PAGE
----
In any of these kinds of gilded ages, their defining type of corruption is access money. And that corruption leads specifically to a form of growth that is imbalanced and high-risk. And that’s exactly what we see in China today with President Xi Jinping saying that we need to strive for common prosperity because we have a serious inequality problem.

Kaiser: Yeah. Or when Wen Jiabao, 2007, started talking about how it’s unbalanced and all that.

Yuen Yuen: Exactly. It’s an old problem. And Chinese leaders have always been aware that growth in China has not come without costs.

Kaiser: And part of the reason for that is just the moral hazard of having this money available to you without the attendant risks or without the demand that it returned, right? This is part of it. And the inequalities is fairly obvious. When you have only the few who have access to those kinds of really large bank loans or to those kinds of government contracts, right? There’s going to be inequality produced therefrom. So, I mean, even just a few chapters into the book, you had me completely convinced that the CPI, the Corruption Perception Index, that’s produced by Transparency International, is really flawed. I wonder whether you’ve had any conversations with them or heard from anybody at Transparency International about maybe incorporating some of your critique into their methodology, in the way that they measure corruption. Because it struck me that they also operate something called the Global Corruption Barometer, same organization. It looks specifically at what you call speed corruption — bribes, and all these things that cut through the red tape as well.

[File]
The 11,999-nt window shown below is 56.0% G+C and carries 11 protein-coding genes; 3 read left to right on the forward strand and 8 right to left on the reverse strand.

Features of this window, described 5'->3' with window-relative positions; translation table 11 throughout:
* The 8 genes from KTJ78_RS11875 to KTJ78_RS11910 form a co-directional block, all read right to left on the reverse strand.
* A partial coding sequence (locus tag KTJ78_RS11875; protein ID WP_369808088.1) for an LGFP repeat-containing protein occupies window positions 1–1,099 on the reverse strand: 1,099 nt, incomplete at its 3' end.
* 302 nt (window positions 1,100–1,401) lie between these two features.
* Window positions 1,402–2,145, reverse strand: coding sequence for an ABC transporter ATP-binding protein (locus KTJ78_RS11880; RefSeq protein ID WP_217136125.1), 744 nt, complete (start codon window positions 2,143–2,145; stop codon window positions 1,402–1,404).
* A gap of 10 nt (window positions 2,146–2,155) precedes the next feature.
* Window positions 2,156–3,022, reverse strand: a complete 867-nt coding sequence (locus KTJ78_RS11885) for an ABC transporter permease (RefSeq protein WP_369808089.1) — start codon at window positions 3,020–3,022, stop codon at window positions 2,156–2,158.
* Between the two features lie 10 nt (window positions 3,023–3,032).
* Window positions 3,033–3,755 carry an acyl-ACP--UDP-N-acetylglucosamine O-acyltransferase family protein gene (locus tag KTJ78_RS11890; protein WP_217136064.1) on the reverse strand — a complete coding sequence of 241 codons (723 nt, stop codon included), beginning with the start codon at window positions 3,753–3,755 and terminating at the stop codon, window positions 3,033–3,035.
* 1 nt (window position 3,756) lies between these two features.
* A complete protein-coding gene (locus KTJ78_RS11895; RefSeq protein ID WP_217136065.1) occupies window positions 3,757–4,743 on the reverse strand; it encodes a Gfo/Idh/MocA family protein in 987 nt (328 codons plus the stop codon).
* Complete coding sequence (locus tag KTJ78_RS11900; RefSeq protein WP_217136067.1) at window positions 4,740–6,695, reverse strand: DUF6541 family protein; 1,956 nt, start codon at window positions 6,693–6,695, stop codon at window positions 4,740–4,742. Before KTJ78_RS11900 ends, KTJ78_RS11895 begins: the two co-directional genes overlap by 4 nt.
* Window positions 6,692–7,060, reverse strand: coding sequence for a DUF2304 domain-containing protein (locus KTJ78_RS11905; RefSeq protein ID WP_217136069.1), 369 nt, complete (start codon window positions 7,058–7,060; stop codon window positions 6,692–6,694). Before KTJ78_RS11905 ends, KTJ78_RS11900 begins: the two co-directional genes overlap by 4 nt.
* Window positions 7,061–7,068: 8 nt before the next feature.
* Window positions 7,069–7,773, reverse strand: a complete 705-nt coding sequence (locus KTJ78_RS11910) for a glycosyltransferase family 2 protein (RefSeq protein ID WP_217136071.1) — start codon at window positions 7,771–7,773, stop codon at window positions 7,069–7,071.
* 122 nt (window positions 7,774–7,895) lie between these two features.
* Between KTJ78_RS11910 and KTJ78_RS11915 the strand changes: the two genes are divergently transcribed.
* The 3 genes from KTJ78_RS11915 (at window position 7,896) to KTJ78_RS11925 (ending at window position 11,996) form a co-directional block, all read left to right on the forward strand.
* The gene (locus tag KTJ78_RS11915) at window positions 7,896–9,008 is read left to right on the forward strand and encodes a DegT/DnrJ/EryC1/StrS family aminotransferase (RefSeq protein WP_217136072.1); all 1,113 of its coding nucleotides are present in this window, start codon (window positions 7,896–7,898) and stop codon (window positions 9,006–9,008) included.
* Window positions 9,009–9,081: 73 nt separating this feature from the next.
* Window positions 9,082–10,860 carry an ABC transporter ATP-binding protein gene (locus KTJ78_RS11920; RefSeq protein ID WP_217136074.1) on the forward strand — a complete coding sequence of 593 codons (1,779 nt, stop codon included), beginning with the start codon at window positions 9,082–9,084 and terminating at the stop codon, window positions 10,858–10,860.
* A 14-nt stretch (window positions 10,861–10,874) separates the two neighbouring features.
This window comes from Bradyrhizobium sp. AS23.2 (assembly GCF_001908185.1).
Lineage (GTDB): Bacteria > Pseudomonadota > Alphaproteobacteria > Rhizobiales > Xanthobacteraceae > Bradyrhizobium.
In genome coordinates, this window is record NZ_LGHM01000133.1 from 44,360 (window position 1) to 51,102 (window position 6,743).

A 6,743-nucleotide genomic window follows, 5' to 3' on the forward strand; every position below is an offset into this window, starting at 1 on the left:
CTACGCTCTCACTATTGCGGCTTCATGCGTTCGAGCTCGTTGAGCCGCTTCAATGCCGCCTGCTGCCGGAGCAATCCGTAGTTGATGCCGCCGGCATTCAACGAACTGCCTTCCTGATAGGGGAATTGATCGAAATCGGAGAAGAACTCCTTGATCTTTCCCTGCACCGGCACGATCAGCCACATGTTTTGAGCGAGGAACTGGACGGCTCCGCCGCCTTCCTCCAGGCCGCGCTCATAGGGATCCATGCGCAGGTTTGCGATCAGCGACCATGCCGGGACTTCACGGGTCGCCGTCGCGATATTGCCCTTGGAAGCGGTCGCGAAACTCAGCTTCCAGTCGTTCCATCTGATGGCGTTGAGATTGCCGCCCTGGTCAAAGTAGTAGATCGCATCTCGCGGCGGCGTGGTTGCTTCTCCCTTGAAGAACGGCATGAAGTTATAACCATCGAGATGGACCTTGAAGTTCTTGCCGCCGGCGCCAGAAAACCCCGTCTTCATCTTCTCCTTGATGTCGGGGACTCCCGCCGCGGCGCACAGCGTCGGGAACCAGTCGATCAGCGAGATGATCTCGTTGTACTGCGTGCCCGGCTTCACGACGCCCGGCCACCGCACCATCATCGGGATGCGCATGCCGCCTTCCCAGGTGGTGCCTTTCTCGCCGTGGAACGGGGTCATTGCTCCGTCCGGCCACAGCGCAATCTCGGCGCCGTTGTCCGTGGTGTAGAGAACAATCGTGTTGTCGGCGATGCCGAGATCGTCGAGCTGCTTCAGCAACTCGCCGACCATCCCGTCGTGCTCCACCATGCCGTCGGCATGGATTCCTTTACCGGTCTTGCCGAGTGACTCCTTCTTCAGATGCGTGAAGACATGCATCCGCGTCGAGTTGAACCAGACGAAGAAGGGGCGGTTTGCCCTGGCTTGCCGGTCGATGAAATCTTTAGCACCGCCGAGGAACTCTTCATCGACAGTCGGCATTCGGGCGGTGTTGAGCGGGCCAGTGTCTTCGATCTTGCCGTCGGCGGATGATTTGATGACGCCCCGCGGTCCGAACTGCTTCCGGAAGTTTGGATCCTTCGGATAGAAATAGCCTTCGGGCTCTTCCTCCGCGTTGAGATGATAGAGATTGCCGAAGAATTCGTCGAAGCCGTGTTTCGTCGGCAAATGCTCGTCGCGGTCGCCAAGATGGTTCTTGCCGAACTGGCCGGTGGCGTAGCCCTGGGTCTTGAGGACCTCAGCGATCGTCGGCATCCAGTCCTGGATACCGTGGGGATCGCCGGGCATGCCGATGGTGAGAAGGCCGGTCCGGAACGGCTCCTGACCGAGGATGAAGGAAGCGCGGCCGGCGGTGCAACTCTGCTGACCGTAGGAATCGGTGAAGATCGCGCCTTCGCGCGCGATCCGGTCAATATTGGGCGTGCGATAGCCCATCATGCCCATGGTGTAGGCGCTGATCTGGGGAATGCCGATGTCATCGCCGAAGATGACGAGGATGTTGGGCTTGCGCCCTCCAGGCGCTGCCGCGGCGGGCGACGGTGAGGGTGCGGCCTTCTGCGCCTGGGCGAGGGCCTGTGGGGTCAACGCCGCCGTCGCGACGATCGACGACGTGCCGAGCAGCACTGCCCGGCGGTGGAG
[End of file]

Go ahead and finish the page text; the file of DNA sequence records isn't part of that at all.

Yuen Yuen: That’s right.

Kaiser: And their surveys already find that there are huge differences in the response of ordinary Chinese versus Indian citizens when they’re asked about this. And yet they continue to aggregate the CPI score and show that India and China are roughly the same year to year. So they surely see that there is a problem, that it isn’t sufficiently granular. I mean, shouldn’t this alert them to something that’s flawed in the CPI?

Yuen Yuen: I think at the outset, to be fair, one has to give credit to Transparency International for creating that index. Because having tried to create one myself for only 15 countries, gosh, I know how much effort and time and money it takes. So it’s incredibly difficult work to create an index.

Kaiser: Well, you’re one person too.